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Opinion
Noah Smith

Burned-Out Millennials Need Careers, Not Just Jobs

Mapping out a professional path has never been harder as old-line work vanishes.

Millennials need help finding a career, not a job.

Millennials need help finding a career, not a job.

Photographer: Rafa Elias/Moment RF

At a time when lots of attention is being paid to inequality, poverty and the travails of the working class, it might seem callous to worry about the problems of the educated elite. But there are important reasons to be concerned about the fates of recent college graduates. First, a healthy economy needs to make optimal use of talent — if smart people are funneled into useless or counterproductive tasks, their skills and the resources spent educating them will go to waste. Second, when educated people’s expectations are frustrated by a dysfunctional economic system, they can turn their formidable talent and energy toward disrupting that system, leading to social unrest.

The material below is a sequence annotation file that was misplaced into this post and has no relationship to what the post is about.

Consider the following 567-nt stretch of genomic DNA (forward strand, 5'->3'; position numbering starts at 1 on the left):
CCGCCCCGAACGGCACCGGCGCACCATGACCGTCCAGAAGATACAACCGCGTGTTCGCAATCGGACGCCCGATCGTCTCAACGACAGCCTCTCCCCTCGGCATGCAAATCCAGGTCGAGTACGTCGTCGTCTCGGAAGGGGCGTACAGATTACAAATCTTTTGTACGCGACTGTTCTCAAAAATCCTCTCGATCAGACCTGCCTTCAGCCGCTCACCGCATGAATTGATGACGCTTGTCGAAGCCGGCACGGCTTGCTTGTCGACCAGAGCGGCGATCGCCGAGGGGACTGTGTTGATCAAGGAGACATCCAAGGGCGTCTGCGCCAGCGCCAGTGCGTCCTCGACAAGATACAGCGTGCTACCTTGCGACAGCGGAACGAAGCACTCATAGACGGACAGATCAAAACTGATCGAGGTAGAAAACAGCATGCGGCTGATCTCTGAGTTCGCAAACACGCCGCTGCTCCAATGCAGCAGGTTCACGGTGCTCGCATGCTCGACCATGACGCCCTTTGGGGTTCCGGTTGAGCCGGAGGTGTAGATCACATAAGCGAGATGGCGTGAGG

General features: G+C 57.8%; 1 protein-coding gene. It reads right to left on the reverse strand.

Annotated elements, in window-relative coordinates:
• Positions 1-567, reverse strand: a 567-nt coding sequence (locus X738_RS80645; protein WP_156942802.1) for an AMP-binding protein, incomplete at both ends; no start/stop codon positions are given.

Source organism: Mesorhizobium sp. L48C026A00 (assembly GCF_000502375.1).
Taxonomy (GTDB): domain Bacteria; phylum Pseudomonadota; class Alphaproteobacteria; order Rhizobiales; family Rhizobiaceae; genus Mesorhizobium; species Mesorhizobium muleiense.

So when educated millennials talk about being fed up with their careers, policy makers ought to listen. A recent essay by Anne Helen Peterson gained attention for characterizing the millennial experience as one of “burnout,” describing the author’s own frustrations with a stymied academic career and crushing student loans.